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Designing Administrative Law for Adaptive Management

87 Pages Posted: 22 Feb 2013 Last revised: 23 Jan 2014

Robin Kundis Craig

University of Utah S.J. Quinney College of Law

J. B. Ruhl

Vanderbilt University - Law School

Date Written: January 22, 2014

Abstract

Administrative law needs to adapt to adaptive management. Adaptive management is a structured decision-making method the core of which is a multi-step iterative process for adjusting management measures to changing circumstances or new information about the effectiveness of prior measures or the system being managed. It has been identified as a necessary or best practices component of regulation in a broad range of fields, including drug and medical device warnings, financial system regulation, social welfare programs, and natural resources management. Nevertheless, many of the agency decisions advancing these policies remain subject to the requirements of either the federal Administrative Procedure Act or the states’ parallel statutes. Adaptive management theorists have identified several features of such administrative law requirements — especially public participation, judicial review, and finality — as posing barriers to true adaptive management, but they have put forward no reform proposals.

This Article represents the first effort in adaptive management theory to go beyond complaining about the handcuffs administrative law puts on adaptive management and to suggest a solution. The Article begins by explaining the theory and limits of adaptive management to emphasize that it is not appropriate for all or even most agency decision making. For its appropriate applications, however, we argue that conventional administrative law has unnecessarily shackled effective use of adaptive management. We show that the core values of administrative law can be implemented in ways that much better allow for adaptive management through a specialized “adaptive management track” of administrative procedures. Going further, we propose and explain draft model legislation that would create such a track for the specific types of agency decision making that could benefit from adaptive management.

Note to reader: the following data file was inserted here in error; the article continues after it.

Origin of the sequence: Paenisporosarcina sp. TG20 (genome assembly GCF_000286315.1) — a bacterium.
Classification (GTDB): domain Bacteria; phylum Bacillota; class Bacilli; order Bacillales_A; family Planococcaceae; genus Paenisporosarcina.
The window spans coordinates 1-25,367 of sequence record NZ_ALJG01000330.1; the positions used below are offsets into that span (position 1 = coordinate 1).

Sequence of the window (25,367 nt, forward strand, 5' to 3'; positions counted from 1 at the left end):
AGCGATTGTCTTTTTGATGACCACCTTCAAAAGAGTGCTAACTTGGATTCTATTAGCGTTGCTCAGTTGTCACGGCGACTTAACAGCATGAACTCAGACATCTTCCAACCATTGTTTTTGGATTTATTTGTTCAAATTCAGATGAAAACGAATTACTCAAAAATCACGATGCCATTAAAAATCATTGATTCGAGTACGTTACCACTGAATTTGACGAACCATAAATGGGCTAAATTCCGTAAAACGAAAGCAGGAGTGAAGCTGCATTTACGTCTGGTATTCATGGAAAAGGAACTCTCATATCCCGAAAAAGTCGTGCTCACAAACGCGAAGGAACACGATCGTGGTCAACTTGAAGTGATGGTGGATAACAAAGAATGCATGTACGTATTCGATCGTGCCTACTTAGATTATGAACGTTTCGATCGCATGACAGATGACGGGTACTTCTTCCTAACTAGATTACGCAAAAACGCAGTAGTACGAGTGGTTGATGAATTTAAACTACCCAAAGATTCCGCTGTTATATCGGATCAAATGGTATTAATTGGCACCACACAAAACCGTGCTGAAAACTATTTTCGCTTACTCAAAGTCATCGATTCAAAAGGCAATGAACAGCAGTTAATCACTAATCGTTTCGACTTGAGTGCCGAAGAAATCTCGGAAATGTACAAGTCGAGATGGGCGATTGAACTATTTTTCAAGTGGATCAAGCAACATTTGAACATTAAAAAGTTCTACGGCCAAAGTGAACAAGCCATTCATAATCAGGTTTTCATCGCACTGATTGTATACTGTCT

Keywords: adaptive management, administrative law, administrative procedure

Suggested Citation

Craig, Robin Kundis and Ruhl, J. B., Designing Administrative Law for Adaptive Management (January 22, 2014). 67 Vanderbilt Law Review 1 (2014); Vanderbilt Public Law Research Paper No. 13-6; University of Utah College of Law Research Paper No. 18. Available at SSRN: https://ssrn.com/abstract=2222009 or http://dx.doi.org/10.2139/ssrn.2222009

Robin Kundis Craig

University of Utah S.J. Quinney College of Law ( email )

383 South University St.
Salt Lake City, UT 84112-0730
United States
801-585-5228 (Phone)

HOME PAGE: http://https://faculty.utah.edu/u0793211-ROBIN_KUNDIS_CRAIG/biography/index.hml

J. B. Ruhl (Contact Author)

Vanderbilt University - Law School ( email )

131 21st Avenue South
Nashville, TN 37203-1181
United States

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